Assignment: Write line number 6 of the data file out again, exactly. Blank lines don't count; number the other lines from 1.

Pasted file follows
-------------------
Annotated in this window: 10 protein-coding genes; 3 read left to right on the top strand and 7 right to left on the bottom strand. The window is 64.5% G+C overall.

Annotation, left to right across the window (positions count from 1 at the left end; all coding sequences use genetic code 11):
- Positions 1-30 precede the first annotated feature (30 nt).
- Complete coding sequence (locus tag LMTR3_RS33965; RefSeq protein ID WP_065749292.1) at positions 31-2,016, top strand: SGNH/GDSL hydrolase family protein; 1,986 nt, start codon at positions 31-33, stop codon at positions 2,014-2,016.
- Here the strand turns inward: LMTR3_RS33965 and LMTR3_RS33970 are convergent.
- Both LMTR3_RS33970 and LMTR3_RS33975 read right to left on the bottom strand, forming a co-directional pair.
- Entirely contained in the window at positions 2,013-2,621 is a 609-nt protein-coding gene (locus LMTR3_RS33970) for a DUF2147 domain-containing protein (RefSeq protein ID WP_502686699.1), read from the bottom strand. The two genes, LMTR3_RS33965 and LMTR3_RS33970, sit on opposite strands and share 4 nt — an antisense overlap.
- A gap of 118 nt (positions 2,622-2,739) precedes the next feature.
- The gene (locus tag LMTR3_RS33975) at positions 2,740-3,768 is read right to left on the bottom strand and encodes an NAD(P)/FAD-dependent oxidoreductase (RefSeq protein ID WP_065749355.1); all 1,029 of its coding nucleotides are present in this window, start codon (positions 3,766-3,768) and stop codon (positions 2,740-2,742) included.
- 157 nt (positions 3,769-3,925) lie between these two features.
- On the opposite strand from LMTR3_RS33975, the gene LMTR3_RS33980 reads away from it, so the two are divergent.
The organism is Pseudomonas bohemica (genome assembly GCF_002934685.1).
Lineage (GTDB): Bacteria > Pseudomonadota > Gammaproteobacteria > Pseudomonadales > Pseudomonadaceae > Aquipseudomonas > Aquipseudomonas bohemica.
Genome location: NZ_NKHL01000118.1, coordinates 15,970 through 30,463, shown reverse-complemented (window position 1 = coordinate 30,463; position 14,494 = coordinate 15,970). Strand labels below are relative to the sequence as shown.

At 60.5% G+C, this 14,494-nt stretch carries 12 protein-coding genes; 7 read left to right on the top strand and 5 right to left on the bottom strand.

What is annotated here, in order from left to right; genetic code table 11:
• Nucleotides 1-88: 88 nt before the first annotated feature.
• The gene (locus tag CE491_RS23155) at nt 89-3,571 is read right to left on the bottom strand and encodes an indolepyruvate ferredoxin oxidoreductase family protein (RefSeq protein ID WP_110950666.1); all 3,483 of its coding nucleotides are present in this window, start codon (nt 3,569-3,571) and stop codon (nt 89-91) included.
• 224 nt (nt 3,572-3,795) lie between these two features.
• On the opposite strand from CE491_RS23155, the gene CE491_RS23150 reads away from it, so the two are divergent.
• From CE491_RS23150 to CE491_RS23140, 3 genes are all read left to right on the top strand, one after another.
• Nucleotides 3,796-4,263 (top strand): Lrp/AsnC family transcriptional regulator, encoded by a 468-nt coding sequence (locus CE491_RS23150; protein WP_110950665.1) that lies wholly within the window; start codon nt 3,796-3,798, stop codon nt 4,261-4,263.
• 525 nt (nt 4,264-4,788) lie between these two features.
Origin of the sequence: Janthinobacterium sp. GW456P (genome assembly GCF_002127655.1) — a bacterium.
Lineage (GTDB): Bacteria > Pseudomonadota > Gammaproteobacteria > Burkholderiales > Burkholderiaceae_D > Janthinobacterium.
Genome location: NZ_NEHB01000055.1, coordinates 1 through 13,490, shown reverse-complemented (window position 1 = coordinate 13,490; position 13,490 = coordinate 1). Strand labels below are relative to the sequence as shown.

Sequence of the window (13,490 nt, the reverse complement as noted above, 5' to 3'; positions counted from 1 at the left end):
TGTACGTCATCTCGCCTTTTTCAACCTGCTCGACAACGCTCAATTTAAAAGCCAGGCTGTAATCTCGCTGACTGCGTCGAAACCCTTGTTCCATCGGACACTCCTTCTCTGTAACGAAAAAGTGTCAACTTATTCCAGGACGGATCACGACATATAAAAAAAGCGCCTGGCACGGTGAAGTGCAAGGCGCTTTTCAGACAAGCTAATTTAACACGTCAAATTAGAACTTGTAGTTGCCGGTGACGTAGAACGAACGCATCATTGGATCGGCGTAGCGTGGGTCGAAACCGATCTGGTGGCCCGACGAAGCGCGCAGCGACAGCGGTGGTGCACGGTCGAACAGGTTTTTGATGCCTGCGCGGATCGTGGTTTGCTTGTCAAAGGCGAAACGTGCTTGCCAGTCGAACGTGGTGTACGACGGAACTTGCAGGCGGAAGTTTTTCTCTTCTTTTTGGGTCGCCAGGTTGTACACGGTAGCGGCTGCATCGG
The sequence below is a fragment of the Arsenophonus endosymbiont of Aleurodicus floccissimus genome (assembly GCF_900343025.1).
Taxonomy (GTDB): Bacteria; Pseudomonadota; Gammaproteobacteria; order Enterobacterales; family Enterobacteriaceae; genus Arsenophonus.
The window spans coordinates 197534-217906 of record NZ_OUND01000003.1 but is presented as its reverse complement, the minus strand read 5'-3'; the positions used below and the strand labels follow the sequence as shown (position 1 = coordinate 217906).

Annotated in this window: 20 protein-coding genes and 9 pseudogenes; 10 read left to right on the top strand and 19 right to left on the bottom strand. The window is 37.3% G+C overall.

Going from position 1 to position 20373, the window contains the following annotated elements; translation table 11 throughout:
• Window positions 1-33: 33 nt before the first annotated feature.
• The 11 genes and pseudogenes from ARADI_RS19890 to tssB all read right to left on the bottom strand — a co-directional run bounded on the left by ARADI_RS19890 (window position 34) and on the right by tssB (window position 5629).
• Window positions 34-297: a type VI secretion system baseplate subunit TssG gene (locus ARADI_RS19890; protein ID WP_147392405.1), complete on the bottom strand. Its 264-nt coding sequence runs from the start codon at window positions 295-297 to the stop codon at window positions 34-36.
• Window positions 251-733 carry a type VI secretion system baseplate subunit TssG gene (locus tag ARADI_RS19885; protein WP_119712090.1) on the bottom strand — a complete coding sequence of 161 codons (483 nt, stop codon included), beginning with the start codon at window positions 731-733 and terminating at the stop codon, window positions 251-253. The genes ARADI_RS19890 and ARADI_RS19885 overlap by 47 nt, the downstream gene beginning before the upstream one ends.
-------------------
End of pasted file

- Both LMTR3_RS33970 and LMTR3_RS33975 read right to left on the bottom strand, forming a co-directional pair.